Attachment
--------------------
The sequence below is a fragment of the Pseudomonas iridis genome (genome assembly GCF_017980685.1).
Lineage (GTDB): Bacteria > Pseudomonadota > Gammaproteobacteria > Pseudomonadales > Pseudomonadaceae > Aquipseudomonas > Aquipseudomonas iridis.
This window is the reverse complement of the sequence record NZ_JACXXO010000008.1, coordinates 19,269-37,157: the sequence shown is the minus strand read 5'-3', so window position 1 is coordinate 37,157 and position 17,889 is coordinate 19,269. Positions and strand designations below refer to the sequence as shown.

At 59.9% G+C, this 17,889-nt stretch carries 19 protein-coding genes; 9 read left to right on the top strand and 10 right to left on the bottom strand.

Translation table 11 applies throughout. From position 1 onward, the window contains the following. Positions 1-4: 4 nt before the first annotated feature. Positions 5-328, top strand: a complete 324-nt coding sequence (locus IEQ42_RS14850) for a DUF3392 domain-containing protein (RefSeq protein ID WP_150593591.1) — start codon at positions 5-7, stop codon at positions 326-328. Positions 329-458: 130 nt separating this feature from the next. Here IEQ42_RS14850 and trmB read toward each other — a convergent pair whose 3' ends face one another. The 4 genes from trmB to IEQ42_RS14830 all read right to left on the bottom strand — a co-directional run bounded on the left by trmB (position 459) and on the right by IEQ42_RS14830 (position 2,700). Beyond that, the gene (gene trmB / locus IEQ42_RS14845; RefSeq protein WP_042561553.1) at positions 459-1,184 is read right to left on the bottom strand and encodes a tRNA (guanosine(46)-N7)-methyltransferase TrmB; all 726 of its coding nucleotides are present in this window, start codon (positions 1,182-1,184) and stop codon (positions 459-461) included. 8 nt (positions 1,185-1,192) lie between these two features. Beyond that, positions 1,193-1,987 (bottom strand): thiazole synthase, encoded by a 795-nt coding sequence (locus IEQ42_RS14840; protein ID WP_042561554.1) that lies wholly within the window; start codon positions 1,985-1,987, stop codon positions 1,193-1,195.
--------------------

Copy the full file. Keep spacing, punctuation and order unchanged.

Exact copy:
The sequence below is a fragment of the Pseudomonas iridis genome (genome assembly GCF_017980685.1).
Lineage (GTDB): Bacteria > Pseudomonadota > Gammaproteobacteria > Pseudomonadales > Pseudomonadaceae > Aquipseudomonas > Aquipseudomonas iridis.
This window is the reverse complement of the sequence record NZ_JACXXO010000008.1, coordinates 19,269-37,157: the sequence shown is the minus strand read 5'-3', so window position 1 is coordinate 37,157 and position 17,889 is coordinate 19,269. Positions and strand designations below refer to the sequence as shown.

At 59.9% G+C, this 17,889-nt stretch carries 19 protein-coding genes; 9 read left to right on the top strand and 10 right to left on the bottom strand.

Translation table 11 applies throughout. From position 1 onward, the window contains the following. Positions 1-4: 4 nt before the first annotated feature. Positions 5-328, top strand: a complete 324-nt coding sequence (locus IEQ42_RS14850) for a DUF3392 domain-containing protein (RefSeq protein ID WP_150593591.1) — start codon at positions 5-7, stop codon at positions 326-328. Positions 329-458: 130 nt separating this feature from the next. Here IEQ42_RS14850 and trmB read toward each other — a convergent pair whose 3' ends face one another. The 4 genes from trmB to IEQ42_RS14830 all read right to left on the bottom strand — a co-directional run bounded on the left by trmB (position 459) and on the right by IEQ42_RS14830 (position 2,700). Beyond that, the gene (gene trmB / locus IEQ42_RS14845; RefSeq protein WP_042561553.1) at positions 459-1,184 is read right to left on the bottom strand and encodes a tRNA (guanosine(46)-N7)-methyltransferase TrmB; all 726 of its coding nucleotides are present in this window, start codon (positions 1,182-1,184) and stop codon (positions 459-461) included. 8 nt (positions 1,185-1,192) lie between these two features. Beyond that, positions 1,193-1,987 (bottom strand): thiazole synthase, encoded by a 795-nt coding sequence (locus IEQ42_RS14840; protein ID WP_042561554.1) that lies wholly within the window; start codon positions 1,985-1,987, stop codon positions 1,193-1,195.